Analysis: Ongoing Violence In the Middle East
Weekend Edition Saturday: June 22,2002
SCOTT SIMON, host:
This is WEEKEND EDITION from NPR News. I'm Scott Simon.
The Israeli army now has apparent approval to go ahead and gradually reoccupy West Bank cities and towns. The Israeli security Cabinet approved this shift in strategy this week after three Palestinian attacks killed 33 Israelis. Yesterday, Israeli troops killed 10 Palestinians, only one of whom was involved in an attack against Israelis. The Israeli army apologized for four of the deaths at a market in Jenin. NPR's Peter Kenyon joins us from Jerusalem.
Peter, thanks for being with us.
PETER KENYON reporting:
Well, hi, Scott.
SIMON: And what's the situation there on the ground today?
KENYON: Well, Israeli tanks and troops are moving again. As you mentioned, they're in several West Bank areas. Israeli defense officials are sounding quite hard-line this morning. One official said the earlier military operation from March didn't go far enough, and this time he said Israel is preparing a crushing and decisive response. And if that means seizing and holding Palestinian areas for an extended time, so be it.
SIMON: As Israel itself has frequently noted, urban warfare is just about the most dangerous for civilians in those area and certainly even the soldiers going in. That certainly proved to be the case yesterday for Palestinians.
KENYON: It did, Scott. In Jenin a number of residents were told, erroneously, as it turns out, that the curfew on the city had been lifted, they gathered at a local market, fruit and vegetable stand, and the army says two tank crews took them for suspicious figures violating the curfew and fired warning shots. Those warnings consisted of tank shells and machine gun fire. Three children, age 6 to 12 were killed, along with a schoolteacher, according to hospital officials. The army said the tank crew erred in that firing. In Gaza, one Palestinian armed with grenades was shot and killed, but two Palestinian workers in the area, just bystanders, were also killed. So, yes, it's a dangerous situation, and neither side seems to see any way out of it.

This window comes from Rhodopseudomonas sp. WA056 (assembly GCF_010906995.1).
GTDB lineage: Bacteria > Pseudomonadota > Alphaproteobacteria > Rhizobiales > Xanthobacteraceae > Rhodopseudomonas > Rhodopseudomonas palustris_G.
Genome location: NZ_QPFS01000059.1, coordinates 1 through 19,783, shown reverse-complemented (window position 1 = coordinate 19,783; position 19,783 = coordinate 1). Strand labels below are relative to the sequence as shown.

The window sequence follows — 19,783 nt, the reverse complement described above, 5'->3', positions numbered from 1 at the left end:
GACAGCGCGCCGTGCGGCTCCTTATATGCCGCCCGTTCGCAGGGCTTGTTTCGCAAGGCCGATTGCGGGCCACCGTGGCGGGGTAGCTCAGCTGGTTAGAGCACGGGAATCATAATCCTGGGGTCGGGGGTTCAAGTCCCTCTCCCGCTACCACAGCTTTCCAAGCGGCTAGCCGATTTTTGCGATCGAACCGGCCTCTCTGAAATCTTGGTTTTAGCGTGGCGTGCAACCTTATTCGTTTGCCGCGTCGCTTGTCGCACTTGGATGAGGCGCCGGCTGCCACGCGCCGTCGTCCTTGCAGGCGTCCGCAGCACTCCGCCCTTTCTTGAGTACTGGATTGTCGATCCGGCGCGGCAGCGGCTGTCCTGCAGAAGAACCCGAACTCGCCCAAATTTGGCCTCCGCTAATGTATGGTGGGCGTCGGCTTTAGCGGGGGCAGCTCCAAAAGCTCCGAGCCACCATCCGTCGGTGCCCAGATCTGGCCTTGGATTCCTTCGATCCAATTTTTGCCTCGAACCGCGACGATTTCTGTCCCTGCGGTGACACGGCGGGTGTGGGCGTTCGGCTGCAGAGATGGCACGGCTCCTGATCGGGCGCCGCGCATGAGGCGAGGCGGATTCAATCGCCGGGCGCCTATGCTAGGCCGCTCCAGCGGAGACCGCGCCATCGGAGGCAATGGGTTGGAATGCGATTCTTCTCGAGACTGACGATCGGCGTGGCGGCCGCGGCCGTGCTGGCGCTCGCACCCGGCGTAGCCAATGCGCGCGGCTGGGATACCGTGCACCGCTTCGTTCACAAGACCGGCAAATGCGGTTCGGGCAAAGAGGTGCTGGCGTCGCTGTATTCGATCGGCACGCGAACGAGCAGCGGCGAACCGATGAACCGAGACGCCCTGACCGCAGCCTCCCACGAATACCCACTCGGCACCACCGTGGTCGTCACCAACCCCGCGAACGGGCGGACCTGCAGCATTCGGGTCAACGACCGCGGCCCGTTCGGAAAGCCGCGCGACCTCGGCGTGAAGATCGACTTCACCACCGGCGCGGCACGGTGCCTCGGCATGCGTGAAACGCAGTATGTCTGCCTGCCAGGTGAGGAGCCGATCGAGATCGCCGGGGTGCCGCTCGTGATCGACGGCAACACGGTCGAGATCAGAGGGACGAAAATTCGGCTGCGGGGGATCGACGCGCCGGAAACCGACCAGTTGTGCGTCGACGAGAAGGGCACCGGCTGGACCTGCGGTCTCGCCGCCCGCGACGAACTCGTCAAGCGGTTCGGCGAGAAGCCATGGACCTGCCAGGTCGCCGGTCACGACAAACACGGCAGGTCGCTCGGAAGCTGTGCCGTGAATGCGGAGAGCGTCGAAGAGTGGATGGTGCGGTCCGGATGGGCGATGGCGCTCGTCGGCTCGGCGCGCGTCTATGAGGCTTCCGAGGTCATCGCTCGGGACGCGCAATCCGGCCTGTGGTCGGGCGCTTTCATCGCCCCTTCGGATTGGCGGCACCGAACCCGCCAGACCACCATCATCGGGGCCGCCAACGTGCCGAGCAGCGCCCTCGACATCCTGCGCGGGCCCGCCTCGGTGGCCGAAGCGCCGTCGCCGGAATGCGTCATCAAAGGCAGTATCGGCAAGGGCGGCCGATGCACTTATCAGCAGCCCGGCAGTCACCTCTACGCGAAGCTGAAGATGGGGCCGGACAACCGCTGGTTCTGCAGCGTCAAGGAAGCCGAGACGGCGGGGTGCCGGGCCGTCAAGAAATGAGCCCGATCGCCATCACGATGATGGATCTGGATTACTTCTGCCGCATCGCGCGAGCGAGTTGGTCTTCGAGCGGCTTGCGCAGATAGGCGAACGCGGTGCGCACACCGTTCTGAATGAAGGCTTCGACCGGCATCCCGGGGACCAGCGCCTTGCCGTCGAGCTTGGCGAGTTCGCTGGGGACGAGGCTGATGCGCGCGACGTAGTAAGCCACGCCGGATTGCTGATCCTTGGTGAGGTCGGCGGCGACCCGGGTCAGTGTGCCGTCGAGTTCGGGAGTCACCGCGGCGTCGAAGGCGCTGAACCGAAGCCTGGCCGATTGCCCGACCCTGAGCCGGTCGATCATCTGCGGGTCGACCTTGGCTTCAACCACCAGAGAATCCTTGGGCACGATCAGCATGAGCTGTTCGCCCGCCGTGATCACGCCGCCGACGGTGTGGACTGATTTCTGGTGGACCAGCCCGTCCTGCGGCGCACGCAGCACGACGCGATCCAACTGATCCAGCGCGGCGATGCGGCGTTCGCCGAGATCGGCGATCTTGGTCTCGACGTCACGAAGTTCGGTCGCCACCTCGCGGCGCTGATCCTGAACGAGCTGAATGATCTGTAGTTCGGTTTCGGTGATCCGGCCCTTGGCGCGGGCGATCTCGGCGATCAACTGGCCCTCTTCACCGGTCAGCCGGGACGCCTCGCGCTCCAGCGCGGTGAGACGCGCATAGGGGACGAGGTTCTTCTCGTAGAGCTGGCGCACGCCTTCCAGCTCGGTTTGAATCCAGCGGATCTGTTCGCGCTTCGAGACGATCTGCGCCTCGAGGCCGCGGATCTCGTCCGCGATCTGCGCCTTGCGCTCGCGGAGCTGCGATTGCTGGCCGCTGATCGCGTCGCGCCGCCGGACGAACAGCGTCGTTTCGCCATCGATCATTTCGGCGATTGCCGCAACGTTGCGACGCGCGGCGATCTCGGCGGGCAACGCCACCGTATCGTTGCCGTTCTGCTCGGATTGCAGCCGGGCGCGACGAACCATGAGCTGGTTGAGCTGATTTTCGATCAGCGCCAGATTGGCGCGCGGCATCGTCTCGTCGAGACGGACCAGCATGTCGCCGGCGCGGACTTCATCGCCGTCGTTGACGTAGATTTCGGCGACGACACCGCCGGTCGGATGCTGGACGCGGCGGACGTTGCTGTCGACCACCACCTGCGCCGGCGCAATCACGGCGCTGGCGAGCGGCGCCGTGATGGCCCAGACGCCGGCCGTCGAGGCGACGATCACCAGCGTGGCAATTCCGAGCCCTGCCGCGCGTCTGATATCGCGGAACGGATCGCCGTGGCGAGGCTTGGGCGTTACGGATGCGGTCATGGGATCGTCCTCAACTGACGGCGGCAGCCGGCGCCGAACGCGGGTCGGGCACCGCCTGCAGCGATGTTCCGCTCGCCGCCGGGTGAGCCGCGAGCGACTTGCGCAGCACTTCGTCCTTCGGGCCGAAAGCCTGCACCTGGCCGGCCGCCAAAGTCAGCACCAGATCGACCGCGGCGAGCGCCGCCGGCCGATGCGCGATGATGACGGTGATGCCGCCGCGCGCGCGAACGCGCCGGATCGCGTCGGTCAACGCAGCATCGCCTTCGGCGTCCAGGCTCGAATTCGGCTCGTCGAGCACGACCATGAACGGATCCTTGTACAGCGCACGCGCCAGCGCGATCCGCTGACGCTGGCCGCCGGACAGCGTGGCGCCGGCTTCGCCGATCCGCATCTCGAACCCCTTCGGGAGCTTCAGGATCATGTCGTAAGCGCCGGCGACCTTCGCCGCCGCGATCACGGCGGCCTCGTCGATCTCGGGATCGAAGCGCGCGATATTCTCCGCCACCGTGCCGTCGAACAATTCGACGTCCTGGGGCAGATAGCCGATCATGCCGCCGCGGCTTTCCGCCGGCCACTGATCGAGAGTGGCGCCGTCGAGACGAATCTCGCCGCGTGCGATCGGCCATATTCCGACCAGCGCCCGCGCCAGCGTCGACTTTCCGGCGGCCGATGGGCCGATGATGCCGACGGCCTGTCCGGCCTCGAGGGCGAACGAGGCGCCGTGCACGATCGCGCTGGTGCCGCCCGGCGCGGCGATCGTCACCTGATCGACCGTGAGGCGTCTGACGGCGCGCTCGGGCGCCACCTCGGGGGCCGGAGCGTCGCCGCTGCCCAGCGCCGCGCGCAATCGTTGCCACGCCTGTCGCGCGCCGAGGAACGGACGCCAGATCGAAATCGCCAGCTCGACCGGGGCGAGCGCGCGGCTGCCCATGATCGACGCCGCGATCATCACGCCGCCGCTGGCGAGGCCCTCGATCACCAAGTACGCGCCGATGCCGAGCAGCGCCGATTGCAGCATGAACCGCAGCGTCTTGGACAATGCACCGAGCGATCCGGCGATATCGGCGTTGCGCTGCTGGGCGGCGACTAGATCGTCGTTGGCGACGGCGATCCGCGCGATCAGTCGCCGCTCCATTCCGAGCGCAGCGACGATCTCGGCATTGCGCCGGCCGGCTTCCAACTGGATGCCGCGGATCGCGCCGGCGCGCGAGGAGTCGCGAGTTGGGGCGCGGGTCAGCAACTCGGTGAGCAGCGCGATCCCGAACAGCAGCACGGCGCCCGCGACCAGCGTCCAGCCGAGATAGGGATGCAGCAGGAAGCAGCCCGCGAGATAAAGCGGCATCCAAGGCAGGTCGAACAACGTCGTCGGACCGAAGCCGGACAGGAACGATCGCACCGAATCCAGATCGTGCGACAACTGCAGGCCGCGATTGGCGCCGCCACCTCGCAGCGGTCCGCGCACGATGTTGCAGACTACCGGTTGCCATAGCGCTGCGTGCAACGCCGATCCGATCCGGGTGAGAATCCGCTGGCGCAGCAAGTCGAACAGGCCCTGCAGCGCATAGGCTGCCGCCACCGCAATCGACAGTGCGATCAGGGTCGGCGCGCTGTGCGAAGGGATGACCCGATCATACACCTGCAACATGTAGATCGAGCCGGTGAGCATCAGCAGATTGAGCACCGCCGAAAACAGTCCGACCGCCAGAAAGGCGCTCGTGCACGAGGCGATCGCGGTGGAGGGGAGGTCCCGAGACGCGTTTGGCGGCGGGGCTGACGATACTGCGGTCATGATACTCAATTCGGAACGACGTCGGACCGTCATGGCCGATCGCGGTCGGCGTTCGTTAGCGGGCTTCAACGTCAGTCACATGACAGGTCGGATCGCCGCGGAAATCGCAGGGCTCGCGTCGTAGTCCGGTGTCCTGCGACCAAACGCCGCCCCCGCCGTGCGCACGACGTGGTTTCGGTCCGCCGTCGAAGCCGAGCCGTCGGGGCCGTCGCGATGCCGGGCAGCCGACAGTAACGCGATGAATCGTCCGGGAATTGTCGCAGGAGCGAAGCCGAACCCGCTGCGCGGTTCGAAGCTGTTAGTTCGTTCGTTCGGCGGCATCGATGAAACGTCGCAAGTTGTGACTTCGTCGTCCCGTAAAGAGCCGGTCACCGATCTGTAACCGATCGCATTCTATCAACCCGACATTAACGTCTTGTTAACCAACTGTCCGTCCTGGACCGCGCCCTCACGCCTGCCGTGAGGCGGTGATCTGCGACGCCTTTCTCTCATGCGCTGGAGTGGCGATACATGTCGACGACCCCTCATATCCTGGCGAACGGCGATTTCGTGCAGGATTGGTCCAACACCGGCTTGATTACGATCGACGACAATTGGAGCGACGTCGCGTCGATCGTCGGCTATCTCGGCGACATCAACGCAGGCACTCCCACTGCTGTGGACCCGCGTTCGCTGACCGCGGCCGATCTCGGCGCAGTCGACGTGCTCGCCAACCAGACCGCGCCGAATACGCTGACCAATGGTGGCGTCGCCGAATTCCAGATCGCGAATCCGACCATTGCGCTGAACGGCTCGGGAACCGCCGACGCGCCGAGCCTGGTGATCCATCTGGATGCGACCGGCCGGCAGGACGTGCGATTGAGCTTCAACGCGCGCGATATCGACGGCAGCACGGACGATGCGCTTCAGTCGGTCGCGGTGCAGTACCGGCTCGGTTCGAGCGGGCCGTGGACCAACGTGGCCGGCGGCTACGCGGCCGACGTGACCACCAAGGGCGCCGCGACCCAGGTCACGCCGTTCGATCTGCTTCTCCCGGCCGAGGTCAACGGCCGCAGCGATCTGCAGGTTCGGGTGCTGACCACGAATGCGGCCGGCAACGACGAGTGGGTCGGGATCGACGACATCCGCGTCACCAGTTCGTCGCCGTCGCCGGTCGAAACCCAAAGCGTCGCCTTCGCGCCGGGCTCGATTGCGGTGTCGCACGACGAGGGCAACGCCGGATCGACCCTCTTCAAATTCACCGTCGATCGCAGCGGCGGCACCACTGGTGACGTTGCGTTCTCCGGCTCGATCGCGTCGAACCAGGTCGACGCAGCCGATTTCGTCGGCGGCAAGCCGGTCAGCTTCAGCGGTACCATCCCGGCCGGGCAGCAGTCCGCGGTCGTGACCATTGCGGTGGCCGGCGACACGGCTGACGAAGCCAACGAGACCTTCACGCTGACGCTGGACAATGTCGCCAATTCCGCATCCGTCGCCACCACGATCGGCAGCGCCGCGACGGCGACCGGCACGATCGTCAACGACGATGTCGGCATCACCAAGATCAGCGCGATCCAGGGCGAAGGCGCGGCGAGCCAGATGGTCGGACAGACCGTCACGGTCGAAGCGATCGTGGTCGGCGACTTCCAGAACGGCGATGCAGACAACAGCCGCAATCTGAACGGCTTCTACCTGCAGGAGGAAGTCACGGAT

SIMON: And this follows deaths this week in which Jewish settlers were blown up and gunned down, doesn't it?
KENYON: It has. It was a very difficult week for these settlers, some on the outskirts of Jerusalem. And then the third attack occurred in Itamar near Nablus. A gunman killed a mother and her three sons, the youngest just five years old, and a security guard as well. After the funeral yesterday, some angry settlers entered a nearby Palestinian village, shooting and setting fires. A 22-year-old Palestinian was killed. This has reignited a frequent debate here. Some settlers are complaining that Israel doesn't do enough to protect them out on the West Bank. Other are saying if they could only afford to move out of the West Bank, they would.
SIMON: Have you had a chance to visit any of the Jewish settlements that have been affected or feel on the line or, for that matter, Palestinian camps?
KENYON: I have, actually. I have visited both settlements and spoken to two different varieties of settlers, those who are looking to get out and those who say, `We're never leaving. This is our land by divine right, and it's up to the army to protect us, or God,' in some cases. And I've also been getting into some Palestinian villages, but I must say that as these military operations heat up, it becomes more and more difficult. You remember in March, getting into Jenin and Nablus, for example, was extremely hard, and there's no sign that that policy is changing, despite sharp criticism from the international press.
SIMON: And any sign of anything besides violence, any kind of diplomatic activity?
KENYON: Well, there really is the appearance of a vacuum here as far as diplomacy goes. I spent much of the last week in Cairo. Arabs are anxious for the US to step in. They say every time he waits and delays he only emboldens the radical Palestinians who are trying to block the peace process to begin with. On the other hand, everyone pretty much says that nothing that's been floated by Washington so far would have any immediate impact on the ground.
SIMON: Peter, thanks very much. NPR's Peter Kenyon in Jerusalem.
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